The bank, the furnace and the flats

Councillors have backed plans for the former HSBC building on Hoyle Street to be converted into flats
Councillors have backed plans for the former HSBC building on Hoyle Street to be converted into flats
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Sheffield’s heritage will blend with a modern day tower block after councillors backed plans for city centre flats to be built around a historic furnace.

The former HSBC building on Hoyle Street will be demolished to make way for 658 student bed spaces and 247 residential units.

A key part of the development will be the preservation of a cementation furnace on the site. This dates back to when the site housed steelworks and the furnace is now noted as a Scheduled Ancient Monument and Grade II listed building.

Designed for the manufacture of blister steel, the original raw material for crucible steel, it was built in the mid 19th century and remained in use until 1952. Planners say it’s the “sole survivor” of a characteristic industrial building.

Planners were keen to preserve the furnace and were backed by Historic England, which said while the development would cause some harm to the heritage of the site, it would secure the long term conservation and management of the furnace.

Planning officer Lucy Bond told councillors: “The restoration of the furnace is critical and we have been in discussion with Historic England. It is a big scheme but the scale adjacent to the furnace will be reduced.”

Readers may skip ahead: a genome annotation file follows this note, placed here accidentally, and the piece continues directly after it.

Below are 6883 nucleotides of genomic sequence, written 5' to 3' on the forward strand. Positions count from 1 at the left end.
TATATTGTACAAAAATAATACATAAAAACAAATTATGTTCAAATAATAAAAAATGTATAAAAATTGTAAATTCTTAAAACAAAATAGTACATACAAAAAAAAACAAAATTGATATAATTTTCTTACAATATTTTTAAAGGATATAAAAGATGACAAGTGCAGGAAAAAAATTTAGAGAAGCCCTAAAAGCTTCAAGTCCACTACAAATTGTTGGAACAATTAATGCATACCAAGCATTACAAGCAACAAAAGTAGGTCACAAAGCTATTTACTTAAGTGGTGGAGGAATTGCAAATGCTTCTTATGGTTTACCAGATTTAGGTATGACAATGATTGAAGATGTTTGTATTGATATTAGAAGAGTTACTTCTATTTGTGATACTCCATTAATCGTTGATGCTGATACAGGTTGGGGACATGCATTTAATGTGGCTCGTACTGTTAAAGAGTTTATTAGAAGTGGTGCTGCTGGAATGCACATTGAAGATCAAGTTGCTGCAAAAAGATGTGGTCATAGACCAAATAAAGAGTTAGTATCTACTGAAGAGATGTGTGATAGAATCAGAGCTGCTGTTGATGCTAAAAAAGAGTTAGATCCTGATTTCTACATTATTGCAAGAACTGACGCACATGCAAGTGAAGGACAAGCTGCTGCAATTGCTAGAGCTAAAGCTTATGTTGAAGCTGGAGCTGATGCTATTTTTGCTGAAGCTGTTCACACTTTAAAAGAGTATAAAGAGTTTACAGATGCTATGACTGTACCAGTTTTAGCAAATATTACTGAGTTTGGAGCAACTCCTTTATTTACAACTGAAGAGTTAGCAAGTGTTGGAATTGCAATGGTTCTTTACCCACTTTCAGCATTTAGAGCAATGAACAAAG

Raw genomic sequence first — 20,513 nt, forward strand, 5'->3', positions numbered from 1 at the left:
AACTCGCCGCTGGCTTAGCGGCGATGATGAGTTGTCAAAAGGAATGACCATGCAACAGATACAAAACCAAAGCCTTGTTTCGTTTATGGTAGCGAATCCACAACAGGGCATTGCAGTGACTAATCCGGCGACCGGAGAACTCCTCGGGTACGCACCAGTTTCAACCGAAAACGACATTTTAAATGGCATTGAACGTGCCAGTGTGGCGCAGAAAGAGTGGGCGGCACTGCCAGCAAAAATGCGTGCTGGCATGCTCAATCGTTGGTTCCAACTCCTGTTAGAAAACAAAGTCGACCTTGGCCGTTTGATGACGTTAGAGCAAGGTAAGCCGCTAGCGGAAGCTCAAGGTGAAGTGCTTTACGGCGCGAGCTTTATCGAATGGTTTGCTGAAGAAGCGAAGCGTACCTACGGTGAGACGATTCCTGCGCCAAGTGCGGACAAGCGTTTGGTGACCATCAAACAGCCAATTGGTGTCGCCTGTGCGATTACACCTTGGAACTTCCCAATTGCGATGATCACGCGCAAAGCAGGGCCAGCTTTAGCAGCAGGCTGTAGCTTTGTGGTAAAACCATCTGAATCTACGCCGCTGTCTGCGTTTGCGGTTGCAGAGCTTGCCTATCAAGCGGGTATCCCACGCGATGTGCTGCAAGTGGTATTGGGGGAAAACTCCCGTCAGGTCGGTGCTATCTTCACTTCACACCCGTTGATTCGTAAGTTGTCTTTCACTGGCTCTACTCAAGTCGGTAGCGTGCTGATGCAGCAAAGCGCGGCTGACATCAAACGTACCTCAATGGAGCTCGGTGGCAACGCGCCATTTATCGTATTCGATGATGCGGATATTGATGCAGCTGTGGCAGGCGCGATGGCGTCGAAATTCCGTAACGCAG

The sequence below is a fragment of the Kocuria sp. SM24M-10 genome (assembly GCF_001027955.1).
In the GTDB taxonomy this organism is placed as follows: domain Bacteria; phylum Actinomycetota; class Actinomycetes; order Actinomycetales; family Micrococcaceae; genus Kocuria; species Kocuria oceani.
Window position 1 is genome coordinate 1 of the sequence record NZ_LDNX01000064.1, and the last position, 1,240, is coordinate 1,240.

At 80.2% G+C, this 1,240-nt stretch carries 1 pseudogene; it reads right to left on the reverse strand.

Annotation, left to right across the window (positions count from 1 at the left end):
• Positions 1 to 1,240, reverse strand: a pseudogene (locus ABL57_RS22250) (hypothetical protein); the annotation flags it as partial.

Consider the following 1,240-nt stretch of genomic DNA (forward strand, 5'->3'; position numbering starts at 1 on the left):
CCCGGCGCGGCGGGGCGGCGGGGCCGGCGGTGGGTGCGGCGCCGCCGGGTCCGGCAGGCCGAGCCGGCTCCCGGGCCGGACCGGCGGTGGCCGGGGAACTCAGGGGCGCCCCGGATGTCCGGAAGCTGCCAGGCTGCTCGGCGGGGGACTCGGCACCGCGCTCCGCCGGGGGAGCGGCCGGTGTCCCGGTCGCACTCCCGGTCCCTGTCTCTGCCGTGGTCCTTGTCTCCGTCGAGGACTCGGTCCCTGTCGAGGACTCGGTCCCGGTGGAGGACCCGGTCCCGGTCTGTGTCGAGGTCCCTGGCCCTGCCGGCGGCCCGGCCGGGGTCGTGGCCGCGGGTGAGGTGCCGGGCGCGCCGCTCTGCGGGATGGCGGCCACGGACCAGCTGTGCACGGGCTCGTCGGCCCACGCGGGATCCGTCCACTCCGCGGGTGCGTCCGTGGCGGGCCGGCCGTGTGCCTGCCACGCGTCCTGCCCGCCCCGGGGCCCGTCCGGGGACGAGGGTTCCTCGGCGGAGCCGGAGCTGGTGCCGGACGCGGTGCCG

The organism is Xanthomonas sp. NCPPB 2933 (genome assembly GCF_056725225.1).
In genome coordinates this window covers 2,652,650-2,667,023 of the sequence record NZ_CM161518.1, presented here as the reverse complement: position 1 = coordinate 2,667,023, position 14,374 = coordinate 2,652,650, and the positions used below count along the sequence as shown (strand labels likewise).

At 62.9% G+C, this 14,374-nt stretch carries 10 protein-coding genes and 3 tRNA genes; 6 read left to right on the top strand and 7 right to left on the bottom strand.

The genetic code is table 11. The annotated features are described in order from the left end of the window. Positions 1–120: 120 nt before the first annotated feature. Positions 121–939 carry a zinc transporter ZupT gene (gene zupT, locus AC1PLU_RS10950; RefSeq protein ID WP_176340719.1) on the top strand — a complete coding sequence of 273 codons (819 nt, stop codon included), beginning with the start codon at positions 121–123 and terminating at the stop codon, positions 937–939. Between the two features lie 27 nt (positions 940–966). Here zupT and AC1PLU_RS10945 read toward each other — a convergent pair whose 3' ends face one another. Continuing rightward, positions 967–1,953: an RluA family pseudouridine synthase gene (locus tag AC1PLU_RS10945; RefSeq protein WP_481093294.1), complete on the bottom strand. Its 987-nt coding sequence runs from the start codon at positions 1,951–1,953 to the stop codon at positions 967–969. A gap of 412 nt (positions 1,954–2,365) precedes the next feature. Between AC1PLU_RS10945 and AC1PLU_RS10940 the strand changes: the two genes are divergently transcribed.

Mike Hall, director of Jefferson Sheard Architects, told the committee that developers has worked extensively with planners, historians and conservationists to safeguard the furnace and were committed to its preservation.

”We have been established in Sheffield since 1957 and we are pleased to have this opportunity to positively contribute to the growth of our city with this scheme.

“The design team took extensive pre-application consultations and worked positively with planning, highways, urban design officers, Historic England and South Yorkshire Archeology Service.

“The site contains an important local and national heritage asset with the furnace and it was a key consideration throughout the design process. The applicant has worked closely with Historic England and the council to ensure a well designed scheme has been developed to enhance the site’s heritage while providing ongoing maintenance and management of the ancient monument.”

Mr Hall said the mix of units would create a “balanced community” and added: “This is a high quality redevelopment of a vacant site.”

HSBC left the site in 2016 and it has been empty ever since. Councillors agreed unanimously with the scheme. Coun Alan Law said: “The furnace is absolutely brilliant and will be a real focal point.”